Teens in High School, and Keeping It Together, Mama

Your teen is starting high school, and nothing you learned up to now adequately prepared you for this new world. Believe me, I’ve been there. Here are some of the tips that have kept things afloat for the many moms who came before you. 

1.    Phone a friend.
The high school years are full of chaos. You ask yourself, “How is this supposed to work, again?” “Where are we supposed to be?” “When are these forms due?” The first item on your parenting self-care list is to call someone with experience and ask for a bit of information. 

2.    Carpool. 
You cannot be everywhere at once. Whether you’re arranging transportation to school daily, or getting to a sporting event on Saturday morning, take care of yourself by not attempting to do it all alone. Reach our and share resources- like ride sharing. 

3.    Step back and plan in advance.
Making a plan in the heat of the moment can feel impossible. It helps to organize your thoughts before the pressure is on. Sitting down and planning for the problems and stressors that will predictably arise will keep your stress level down.

4.    Parental controls.
One of the biggest stressors in the teen years is the advancement of technology. Kids outpace their parents in experience and know-how when it comes to online and smartphone lives. They enter into unknown worlds with potentially bad people, images, or ideas. Technology can allow your teen to have a hidden life, right at your dinner table. Set up controls on the front end to keep kids safe and give yourself peace of mind. If you’re not a techie, the experts can help advise you and set everything up.

5.    Lighten up.
Laughter is often the best medicine for the high school years. One of the best strategies for de-stressing the whole family is to try not to take everything too seriously. Laugh with your teen, and have fun.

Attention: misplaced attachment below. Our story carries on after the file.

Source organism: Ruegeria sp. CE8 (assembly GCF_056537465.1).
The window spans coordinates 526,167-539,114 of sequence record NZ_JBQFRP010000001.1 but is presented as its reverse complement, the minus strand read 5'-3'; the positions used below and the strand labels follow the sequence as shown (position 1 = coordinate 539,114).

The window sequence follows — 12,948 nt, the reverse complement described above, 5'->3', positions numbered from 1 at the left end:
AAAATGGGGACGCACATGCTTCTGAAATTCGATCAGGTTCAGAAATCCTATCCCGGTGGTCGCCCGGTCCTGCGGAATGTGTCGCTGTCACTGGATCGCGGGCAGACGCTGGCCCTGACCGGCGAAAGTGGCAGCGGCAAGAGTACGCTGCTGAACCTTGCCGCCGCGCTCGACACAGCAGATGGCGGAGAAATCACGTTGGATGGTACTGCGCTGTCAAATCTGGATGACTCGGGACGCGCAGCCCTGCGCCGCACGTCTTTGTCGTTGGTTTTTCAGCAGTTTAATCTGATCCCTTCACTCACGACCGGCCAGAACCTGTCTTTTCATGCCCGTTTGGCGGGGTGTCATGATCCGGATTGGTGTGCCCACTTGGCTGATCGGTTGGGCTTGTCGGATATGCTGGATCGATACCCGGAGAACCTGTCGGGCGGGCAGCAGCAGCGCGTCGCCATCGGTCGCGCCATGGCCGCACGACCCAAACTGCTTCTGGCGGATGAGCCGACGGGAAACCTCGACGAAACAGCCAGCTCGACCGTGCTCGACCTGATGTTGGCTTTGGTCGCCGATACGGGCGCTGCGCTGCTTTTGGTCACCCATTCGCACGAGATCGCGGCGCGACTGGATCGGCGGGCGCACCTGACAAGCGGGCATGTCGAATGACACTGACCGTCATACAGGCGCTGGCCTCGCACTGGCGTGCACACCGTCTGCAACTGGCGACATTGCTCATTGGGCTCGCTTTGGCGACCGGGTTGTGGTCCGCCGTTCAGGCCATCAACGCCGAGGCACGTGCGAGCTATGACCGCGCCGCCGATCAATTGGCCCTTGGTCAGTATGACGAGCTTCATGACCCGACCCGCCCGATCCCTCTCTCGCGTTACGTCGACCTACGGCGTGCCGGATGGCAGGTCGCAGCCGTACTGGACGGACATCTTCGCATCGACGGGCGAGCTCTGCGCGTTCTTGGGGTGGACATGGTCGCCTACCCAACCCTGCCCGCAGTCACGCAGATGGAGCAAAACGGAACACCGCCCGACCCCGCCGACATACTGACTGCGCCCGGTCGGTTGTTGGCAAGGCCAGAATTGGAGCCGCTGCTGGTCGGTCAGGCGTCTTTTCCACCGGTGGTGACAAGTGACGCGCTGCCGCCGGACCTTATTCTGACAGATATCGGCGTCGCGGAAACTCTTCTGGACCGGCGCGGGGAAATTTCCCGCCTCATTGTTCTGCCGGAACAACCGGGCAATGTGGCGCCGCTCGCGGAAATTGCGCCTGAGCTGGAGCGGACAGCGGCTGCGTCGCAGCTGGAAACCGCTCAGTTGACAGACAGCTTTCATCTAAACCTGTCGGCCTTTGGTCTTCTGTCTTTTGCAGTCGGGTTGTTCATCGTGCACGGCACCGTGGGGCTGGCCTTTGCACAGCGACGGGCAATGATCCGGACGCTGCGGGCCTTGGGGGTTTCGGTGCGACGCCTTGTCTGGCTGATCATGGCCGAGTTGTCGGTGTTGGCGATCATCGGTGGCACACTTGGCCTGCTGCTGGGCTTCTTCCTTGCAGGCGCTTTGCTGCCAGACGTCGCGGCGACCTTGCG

6.    Keep the lines of communication open.
Teens tend to clam up, and high schools aren’t exactly inviting the parents to come in and participate in their kids’ daily lives. (Nor should they be). You’ll need to know how things are going, and your teen is the most reliable source you have. Make time to check in and see what’s up. Whether you listen at the dinner table, or when you pop in to say good night, make time to hear what’s happening in your teen’s world, just in case your help is needed. 

7.    Hugs never go out of style.
Your highschooler is not too old to need hugs on a regular basis. And parents still need them too. Never let your teen convince you that the hugging days are over. 

8.    Make your expectations clear, so your teen can meet them.
Want to see B’s or above? Expect chores to be completed without a reminder? Won’t tolerate sass talk? Whatever your expectations, spell them out clearly. Maybe even write them down and post them on the fridge. Being concrete about the rules increases the likelihood that everyone is on the same page, and you get the behavior you wanted from your teen. 

9.    Budget.
Teens are expensive. Whether you’re planning how much you’ll spend on fast food for the month, or how much you’re willing to pay for a prom dress, it’s important to have a budget. Otherwise the spending can get out of hand and create unnecessary stress. 

10.    Stay close.
Teens start to drift away from the family (and toward their peer group) as they enter the high school years, but they still need a strong sense of family. Make sure you hold on to enough family time to give them a haven to return to, and to maintain the family connections you all need. 

More great ideas? Share in comments, please!

Posted on January 30, 2017 .